In SackclothThe headlong pursuit of celebrated, even admired, fruits in ferment, lingered in the vapory mists. The bedlam measured equal portions of sorrow and misery in her cauldron of cause. “Sweets for the Sweetie.” she chuckled to herself. The laborers had diligently fenced in the property of her neighboring lot. She had never talked to or even seen her neighbor, nevertheless she whispered, “sweets for the sweatie.”
After two days labor the fence was nearly complete and the dark skinned laborers remained unscathed as they talked, joked and dug post holes. She thrust the jape jawbone dust and rooster scrap into the charcoal colored pot. “Sweets for the sweetie.” she hummed.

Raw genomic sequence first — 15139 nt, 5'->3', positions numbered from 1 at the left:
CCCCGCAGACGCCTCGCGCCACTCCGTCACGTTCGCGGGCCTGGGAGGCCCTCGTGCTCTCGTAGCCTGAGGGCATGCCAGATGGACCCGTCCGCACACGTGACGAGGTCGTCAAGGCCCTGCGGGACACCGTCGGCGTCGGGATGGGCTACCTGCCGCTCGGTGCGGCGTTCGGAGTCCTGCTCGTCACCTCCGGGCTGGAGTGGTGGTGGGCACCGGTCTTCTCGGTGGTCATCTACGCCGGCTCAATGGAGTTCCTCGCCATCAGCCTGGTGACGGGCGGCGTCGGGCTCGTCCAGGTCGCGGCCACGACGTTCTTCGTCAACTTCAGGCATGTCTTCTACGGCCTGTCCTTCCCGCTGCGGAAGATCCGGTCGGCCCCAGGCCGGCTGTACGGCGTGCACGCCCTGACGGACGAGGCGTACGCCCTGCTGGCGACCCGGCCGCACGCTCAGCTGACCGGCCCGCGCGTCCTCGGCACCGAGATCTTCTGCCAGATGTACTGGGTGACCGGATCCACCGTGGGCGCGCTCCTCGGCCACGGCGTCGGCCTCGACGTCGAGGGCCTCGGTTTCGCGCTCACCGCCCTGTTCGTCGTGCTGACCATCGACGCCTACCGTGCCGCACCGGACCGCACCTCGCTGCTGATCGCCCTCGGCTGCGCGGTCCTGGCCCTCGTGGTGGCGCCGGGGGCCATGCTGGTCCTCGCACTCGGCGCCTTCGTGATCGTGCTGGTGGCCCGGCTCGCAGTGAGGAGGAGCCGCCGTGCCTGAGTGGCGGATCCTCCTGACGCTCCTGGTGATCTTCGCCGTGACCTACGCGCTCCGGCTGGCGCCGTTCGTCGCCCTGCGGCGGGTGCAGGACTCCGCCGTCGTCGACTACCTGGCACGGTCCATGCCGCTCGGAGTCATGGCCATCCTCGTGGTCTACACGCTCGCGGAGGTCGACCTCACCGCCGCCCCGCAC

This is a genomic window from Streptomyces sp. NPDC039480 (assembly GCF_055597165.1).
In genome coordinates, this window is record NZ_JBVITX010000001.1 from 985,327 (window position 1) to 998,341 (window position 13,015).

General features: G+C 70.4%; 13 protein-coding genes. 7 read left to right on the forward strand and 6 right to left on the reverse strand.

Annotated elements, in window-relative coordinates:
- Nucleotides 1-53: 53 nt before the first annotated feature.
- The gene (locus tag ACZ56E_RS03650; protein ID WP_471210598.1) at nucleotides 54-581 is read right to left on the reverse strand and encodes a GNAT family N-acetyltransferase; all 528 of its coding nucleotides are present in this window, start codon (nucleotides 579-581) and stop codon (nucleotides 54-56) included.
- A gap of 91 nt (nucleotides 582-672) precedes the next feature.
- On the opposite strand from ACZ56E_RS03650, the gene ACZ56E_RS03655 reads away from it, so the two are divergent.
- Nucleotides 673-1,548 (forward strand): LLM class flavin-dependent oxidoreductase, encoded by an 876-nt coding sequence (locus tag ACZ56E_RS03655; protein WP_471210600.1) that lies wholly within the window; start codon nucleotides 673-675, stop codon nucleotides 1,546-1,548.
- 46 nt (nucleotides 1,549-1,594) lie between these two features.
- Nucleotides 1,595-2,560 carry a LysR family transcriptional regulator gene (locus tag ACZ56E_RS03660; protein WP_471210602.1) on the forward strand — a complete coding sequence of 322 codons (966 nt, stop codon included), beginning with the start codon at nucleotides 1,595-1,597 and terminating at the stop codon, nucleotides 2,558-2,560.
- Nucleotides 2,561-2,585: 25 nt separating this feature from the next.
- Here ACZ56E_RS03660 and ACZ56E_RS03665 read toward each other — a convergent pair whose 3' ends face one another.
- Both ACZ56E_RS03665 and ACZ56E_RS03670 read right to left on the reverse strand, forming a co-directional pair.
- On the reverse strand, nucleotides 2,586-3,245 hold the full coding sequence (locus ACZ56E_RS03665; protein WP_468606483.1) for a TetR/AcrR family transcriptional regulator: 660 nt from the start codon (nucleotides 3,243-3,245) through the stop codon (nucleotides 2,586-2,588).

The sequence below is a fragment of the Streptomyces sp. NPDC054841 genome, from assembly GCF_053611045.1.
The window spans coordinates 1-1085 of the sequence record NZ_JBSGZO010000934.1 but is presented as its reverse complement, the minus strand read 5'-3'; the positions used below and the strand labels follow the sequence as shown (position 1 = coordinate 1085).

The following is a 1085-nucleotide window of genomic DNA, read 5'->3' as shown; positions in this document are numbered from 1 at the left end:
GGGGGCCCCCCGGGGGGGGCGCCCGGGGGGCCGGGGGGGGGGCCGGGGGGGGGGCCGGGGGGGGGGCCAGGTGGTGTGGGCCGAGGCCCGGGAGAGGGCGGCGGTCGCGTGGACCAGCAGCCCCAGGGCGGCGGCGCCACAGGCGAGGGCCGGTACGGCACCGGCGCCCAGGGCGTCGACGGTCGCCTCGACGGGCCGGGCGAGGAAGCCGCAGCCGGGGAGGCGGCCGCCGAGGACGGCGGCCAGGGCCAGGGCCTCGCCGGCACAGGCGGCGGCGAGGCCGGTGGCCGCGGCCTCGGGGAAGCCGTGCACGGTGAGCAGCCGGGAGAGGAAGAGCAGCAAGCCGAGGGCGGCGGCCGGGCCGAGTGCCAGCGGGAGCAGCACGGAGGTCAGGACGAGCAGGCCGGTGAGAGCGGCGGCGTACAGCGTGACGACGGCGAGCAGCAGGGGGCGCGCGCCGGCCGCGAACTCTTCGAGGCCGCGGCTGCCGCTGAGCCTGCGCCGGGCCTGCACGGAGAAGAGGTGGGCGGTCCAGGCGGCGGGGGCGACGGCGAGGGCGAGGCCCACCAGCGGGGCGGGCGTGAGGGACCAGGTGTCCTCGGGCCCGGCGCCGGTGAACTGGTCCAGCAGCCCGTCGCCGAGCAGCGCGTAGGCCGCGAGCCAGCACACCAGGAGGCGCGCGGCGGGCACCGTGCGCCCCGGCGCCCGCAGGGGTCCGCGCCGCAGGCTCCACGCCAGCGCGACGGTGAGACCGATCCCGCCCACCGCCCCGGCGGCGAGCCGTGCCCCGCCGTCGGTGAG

On the third day one of the laborers knocked on her door. In a pallor of panic she answered the door, a great thunder and roaring like the screams of an injured tiger betrayed the timid knocking sound. Running to the smudged begrimed window glass, she starred at her neighbors property in horror. A giant plume of darkness stretched from the ground to the sky blotting out the sun and swallowing up the workers. The giant cloud moved in her direction and she mumbled a curse, acknowledging her error. Maybe it had been the rooster bones she thought as the tempest devoured her.